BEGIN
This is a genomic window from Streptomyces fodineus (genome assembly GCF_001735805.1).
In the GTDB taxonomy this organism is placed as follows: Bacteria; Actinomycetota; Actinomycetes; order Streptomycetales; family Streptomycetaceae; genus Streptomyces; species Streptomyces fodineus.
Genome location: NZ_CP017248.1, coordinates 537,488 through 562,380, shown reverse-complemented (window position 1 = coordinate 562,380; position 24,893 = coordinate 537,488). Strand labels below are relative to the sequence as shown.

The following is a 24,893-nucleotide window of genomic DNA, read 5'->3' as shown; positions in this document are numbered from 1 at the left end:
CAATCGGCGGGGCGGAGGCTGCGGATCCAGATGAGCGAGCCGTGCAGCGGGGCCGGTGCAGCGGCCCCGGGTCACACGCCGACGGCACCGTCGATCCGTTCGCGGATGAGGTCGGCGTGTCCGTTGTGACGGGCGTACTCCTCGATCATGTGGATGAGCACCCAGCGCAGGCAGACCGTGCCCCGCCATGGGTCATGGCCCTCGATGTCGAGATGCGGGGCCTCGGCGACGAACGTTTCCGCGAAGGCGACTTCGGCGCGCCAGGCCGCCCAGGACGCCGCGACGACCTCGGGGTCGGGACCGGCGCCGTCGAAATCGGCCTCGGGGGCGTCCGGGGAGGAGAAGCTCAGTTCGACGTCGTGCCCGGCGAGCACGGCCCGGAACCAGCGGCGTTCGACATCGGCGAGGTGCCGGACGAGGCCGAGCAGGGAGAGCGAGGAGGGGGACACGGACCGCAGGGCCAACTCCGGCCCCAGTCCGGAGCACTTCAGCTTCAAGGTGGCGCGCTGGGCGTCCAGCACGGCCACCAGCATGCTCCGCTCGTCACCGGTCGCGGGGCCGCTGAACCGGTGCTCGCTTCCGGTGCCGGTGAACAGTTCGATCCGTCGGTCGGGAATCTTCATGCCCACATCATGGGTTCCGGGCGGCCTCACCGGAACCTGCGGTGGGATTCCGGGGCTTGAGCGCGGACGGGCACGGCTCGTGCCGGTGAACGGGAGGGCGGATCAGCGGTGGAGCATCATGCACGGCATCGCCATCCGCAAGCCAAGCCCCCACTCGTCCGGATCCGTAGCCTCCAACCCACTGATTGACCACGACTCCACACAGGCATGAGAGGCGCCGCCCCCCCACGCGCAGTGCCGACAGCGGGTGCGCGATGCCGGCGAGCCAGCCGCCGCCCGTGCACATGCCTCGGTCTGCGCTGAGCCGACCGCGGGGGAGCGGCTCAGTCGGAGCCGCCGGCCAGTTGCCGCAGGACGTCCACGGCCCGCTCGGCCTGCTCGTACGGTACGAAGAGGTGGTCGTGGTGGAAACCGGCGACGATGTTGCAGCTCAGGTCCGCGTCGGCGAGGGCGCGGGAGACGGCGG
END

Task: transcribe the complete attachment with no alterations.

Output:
This is a genomic window from Streptomyces fodineus (genome assembly GCF_001735805.1).
In the GTDB taxonomy this organism is placed as follows: Bacteria; Actinomycetota; Actinomycetes; order Streptomycetales; family Streptomycetaceae; genus Streptomyces; species Streptomyces fodineus.
Genome location: NZ_CP017248.1, coordinates 537,488 through 562,380, shown reverse-complemented (window position 1 = coordinate 562,380; position 24,893 = coordinate 537,488). Strand labels below are relative to the sequence as shown.

The following is a 24,893-nucleotide window of genomic DNA, read 5'->3' as shown; positions in this document are numbered from 1 at the left end:
CAATCGGCGGGGCGGAGGCTGCGGATCCAGATGAGCGAGCCGTGCAGCGGGGCCGGTGCAGCGGCCCCGGGTCACACGCCGACGGCACCGTCGATCCGTTCGCGGATGAGGTCGGCGTGTCCGTTGTGACGGGCGTACTCCTCGATCATGTGGATGAGCACCCAGCGCAGGCAGACCGTGCCCCGCCATGGGTCATGGCCCTCGATGTCGAGATGCGGGGCCTCGGCGACGAACGTTTCCGCGAAGGCGACTTCGGCGCGCCAGGCCGCCCAGGACGCCGCGACGACCTCGGGGTCGGGACCGGCGCCGTCGAAATCGGCCTCGGGGGCGTCCGGGGAGGAGAAGCTCAGTTCGACGTCGTGCCCGGCGAGCACGGCCCGGAACCAGCGGCGTTCGACATCGGCGAGGTGCCGGACGAGGCCGAGCAGGGAGAGCGAGGAGGGGGACACGGACCGCAGGGCCAACTCCGGCCCCAGTCCGGAGCACTTCAGCTTCAAGGTGGCGCGCTGGGCGTCCAGCACGGCCACCAGCATGCTCCGCTCGTCACCGGTCGCGGGGCCGCTGAACCGGTGCTCGCTTCCGGTGCCGGTGAACAGTTCGATCCGTCGGTCGGGAATCTTCATGCCCACATCATGGGTTCCGGGCGGCCTCACCGGAACCTGCGGTGGGATTCCGGGGCTTGAGCGCGGACGGGCACGGCTCGTGCCGGTGAACGGGAGGGCGGATCAGCGGTGGAGCATCATGCACGGCATCGCCATCCGCAAGCCAAGCCCCCACTCGTCCGGATCCGTAGCCTCCAACCCACTGATTGACCACGACTCCACACAGGCATGAGAGGCGCCGCCCCCCCACGCGCAGTGCCGACAGCGGGTGCGCGATGCCGGCGAGCCAGCCGCCGCCCGTGCACATGCCTCGGTCTGCGCTGAGCCGACCGCGGGGGAGCGGCTCAGTCGGAGCCGCCGGCCAGTTGCCGCAGGACGTCCACGGCCCGCTCGGCCTGCTCGTACGGTACGAAGAGGTGGTCGTGGTGGAAACCGGCGACGATGTTGCAGCTCAGGTCCGCGTCGGCGAGGGCGCGGGAGACGGCGG